One of the consequences of COVID-19 is the closure of schools. Unfortunately, many students depend on school breakfast and lunch for part of their meals. The Families First Coronavirus Response Act has authorized a temporary assistance program for households with children affected by school closures during the public health emergency that was declared on January 27, 2020.
The Washington Department of Social and Health Services and the Washington Office of Superintendent and Public Instruction will issue P-EBT benefits to current Supplemental Nutrition Assistance Program (SNAP) households and non-SNAP households, which include children eligible for free and reduced-price school meals, through the State's SNAP EBT card system.
Washington estimates that it will issue $91.9 million to 230,391 students in SNAP households and $99.3 million to 248,763 students in non-SNAP households for school closures extending from March 13, 2020, through June 19, 2020, a total of 70 days.
If a child is eligible the amount depends on how many children in your home get free or reduced-price school meals. The maximum benefit is $399 per child. Families with multiple children will get one EBT card. For example: if you have 2 children, you will get one card with $798.
P-EBT Benefits are equal to $5.70 per day and are based on the number of school days that school was closed. A rough estimate of benefits are:
- March - $68.40
- April - $125.40
- May - $119.70
- June - $85.50
There are two ways to get P-EBT benefits. First families with food stamps will automatically receive the benefits on their existing card between June 28 and July 7. Families who qualify but do not have an EBT card will need to complete a simple application before August 31 or the beginning of the new school year (whichever is later).
To apply for P-EBT go to www.WashingtonConnection.org and choose Pandemic EBT - Emergency School Meals Program box in the food assistance section or call DSHS at (877) 501-2233. To apply you will need the name of your child's school district, the first and last name of the child as it appears on school enrollment records, and the child's date of birth.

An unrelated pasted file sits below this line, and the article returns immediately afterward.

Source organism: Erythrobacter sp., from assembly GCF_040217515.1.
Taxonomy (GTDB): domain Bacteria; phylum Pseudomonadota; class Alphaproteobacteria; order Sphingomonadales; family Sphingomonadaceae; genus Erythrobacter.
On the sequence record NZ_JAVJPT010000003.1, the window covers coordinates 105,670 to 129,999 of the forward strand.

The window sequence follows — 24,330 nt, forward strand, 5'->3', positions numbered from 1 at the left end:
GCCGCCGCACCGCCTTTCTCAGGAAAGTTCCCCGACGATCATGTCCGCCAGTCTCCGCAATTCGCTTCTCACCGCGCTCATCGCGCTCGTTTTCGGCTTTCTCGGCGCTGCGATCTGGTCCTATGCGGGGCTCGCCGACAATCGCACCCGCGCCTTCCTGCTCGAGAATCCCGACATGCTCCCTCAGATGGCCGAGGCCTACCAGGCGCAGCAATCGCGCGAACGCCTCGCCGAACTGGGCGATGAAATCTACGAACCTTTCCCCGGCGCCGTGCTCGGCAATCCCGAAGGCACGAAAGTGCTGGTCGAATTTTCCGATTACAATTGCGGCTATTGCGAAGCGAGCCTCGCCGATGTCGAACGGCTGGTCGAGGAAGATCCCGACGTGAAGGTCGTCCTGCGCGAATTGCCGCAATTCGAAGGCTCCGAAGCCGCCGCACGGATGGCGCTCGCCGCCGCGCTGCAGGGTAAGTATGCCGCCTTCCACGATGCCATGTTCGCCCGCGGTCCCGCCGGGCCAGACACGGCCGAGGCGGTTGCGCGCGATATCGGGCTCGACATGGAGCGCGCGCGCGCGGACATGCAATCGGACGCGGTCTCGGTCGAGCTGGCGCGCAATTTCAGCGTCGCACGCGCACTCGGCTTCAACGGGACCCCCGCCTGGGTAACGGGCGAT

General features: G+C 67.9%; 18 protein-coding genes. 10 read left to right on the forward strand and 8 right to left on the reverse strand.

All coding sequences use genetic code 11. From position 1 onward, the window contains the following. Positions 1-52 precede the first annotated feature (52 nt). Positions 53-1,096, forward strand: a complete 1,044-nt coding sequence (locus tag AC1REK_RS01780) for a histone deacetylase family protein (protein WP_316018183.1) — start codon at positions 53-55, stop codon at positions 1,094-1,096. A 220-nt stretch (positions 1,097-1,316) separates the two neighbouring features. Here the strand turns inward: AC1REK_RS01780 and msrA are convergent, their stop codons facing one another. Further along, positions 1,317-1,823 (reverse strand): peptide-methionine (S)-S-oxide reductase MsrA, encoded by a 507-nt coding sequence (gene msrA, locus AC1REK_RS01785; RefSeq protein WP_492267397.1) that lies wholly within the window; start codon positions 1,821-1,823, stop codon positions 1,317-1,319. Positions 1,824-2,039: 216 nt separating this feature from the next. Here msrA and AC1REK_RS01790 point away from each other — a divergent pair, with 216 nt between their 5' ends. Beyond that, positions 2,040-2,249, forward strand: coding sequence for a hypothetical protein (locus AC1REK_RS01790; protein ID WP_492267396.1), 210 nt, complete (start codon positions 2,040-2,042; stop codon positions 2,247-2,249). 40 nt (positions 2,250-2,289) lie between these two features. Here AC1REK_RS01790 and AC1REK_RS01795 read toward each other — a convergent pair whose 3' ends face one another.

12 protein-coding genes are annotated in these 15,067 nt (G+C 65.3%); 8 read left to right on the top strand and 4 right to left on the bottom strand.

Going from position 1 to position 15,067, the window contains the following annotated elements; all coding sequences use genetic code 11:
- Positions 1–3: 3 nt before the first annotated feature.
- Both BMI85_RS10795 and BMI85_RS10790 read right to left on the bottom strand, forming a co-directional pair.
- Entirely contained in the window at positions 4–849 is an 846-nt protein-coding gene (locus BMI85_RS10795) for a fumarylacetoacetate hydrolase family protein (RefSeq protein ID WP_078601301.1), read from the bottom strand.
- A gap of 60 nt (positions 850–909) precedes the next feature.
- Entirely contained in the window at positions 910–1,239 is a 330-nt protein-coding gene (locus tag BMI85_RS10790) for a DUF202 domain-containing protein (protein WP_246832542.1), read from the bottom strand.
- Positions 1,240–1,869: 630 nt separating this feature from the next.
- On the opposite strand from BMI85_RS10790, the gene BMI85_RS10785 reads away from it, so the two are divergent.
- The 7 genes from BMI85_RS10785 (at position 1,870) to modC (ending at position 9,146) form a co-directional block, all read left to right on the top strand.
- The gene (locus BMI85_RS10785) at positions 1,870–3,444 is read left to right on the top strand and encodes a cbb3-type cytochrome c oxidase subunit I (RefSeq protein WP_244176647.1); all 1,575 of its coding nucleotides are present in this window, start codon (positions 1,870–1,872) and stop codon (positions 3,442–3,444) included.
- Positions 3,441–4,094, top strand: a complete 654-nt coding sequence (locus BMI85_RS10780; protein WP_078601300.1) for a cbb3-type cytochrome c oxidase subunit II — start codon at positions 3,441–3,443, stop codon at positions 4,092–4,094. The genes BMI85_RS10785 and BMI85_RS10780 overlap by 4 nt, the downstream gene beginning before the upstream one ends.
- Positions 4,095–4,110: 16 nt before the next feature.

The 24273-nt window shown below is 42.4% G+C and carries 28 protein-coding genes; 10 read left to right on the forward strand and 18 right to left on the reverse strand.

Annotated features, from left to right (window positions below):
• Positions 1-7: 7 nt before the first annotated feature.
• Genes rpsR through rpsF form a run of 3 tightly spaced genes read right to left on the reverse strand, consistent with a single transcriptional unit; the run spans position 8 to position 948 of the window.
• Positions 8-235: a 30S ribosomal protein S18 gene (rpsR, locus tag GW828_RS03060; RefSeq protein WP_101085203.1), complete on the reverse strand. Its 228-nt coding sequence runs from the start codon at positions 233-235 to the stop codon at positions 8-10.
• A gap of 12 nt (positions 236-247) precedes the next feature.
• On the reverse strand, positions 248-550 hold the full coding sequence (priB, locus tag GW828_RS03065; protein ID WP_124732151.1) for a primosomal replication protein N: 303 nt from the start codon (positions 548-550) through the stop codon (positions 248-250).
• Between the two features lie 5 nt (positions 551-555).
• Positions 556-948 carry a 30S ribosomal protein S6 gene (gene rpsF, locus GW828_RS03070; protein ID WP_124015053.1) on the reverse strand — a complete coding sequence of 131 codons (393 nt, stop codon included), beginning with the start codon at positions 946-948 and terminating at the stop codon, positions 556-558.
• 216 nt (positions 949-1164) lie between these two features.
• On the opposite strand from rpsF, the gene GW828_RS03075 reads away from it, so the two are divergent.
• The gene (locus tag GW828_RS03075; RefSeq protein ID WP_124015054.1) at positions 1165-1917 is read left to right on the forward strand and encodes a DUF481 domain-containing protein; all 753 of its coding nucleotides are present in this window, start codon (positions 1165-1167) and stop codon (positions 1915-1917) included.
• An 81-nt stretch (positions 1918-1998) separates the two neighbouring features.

The implementation of P-EBT is in line with USDA's commitment to keep Americans safe, secure, and healthy during this national emergency and to keep kids fed when schools are closed. USDA is working with states and local authorities to ensure schools and other program operators can continue to feed children.
Program actions include:
•Allow parents and guardians to pick up meals to bring home to their kids
•Temporarily waive meal times requirements to make it easier to pick up multiple-days worth of meals at once
•Allow meals be served in non-congregate settings to support social distancing
•Waive the requirement that afterschool meals and snacks served through certain programs be accompanied by educational activities to minimize exposure to the novel coronavirus
•Allow states to serve free meals to children in all areas
•Launch a new coronavirus webpage to proactively inform the public about USDA's efforts to keep children and families fed
•Providing more than five million meals a week through public-private partnership Meals to You
•Increasing access to online purchasing by expanding the online purchasing pilot to more than half of all SNAP households
•Debuting Meals for Kids interactive site finder
•Allowing states to issue emergency supplemental SNAP benefits totalling more than $2 billion per month to increase recipients' purchasing power
•Collecting solutions to feeding children impacted through email@example.com
•Providing more than 2,800 administrative flexibilities across programs to feed children and help families
These actions and more are part of USDA's focus on service during the COVID-19 outbreak. To learn more about FNS response to COVID-19 visit www.fns.usda.gov/coronavirus.